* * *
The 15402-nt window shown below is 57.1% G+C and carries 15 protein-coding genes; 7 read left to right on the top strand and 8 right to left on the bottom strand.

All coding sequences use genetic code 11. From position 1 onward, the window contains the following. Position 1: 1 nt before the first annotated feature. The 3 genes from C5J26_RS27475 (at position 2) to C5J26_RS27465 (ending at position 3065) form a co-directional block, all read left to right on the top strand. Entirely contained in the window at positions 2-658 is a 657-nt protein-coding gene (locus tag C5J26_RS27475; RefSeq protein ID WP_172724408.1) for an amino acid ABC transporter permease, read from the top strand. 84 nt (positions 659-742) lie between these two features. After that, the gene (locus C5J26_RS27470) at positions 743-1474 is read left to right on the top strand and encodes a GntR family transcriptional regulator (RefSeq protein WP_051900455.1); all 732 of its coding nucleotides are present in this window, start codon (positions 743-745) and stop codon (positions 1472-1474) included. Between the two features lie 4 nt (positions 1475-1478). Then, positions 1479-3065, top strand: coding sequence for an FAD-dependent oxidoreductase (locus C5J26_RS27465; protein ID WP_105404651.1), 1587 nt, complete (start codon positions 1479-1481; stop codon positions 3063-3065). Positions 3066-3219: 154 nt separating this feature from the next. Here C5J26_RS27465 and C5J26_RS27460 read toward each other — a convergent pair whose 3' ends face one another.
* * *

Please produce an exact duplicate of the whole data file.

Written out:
The 15402-nt window shown below is 57.1% G+C and carries 15 protein-coding genes; 7 read left to right on the top strand and 8 right to left on the bottom strand.

All coding sequences use genetic code 11. From position 1 onward, the window contains the following. Position 1: 1 nt before the first annotated feature. The 3 genes from C5J26_RS27475 (at position 2) to C5J26_RS27465 (ending at position 3065) form a co-directional block, all read left to right on the top strand. Entirely contained in the window at positions 2-658 is a 657-nt protein-coding gene (locus tag C5J26_RS27475; RefSeq protein ID WP_172724408.1) for an amino acid ABC transporter permease, read from the top strand. 84 nt (positions 659-742) lie between these two features. After that, the gene (locus C5J26_RS27470) at positions 743-1474 is read left to right on the top strand and encodes a GntR family transcriptional regulator (RefSeq protein WP_051900455.1); all 732 of its coding nucleotides are present in this window, start codon (positions 743-745) and stop codon (positions 1472-1474) included. Between the two features lie 4 nt (positions 1475-1478). Then, positions 1479-3065, top strand: coding sequence for an FAD-dependent oxidoreductase (locus C5J26_RS27465; protein ID WP_105404651.1), 1587 nt, complete (start codon positions 1479-1481; stop codon positions 3063-3065). Positions 3066-3219: 154 nt separating this feature from the next. Here C5J26_RS27465 and C5J26_RS27460 read toward each other — a convergent pair whose 3' ends face one another.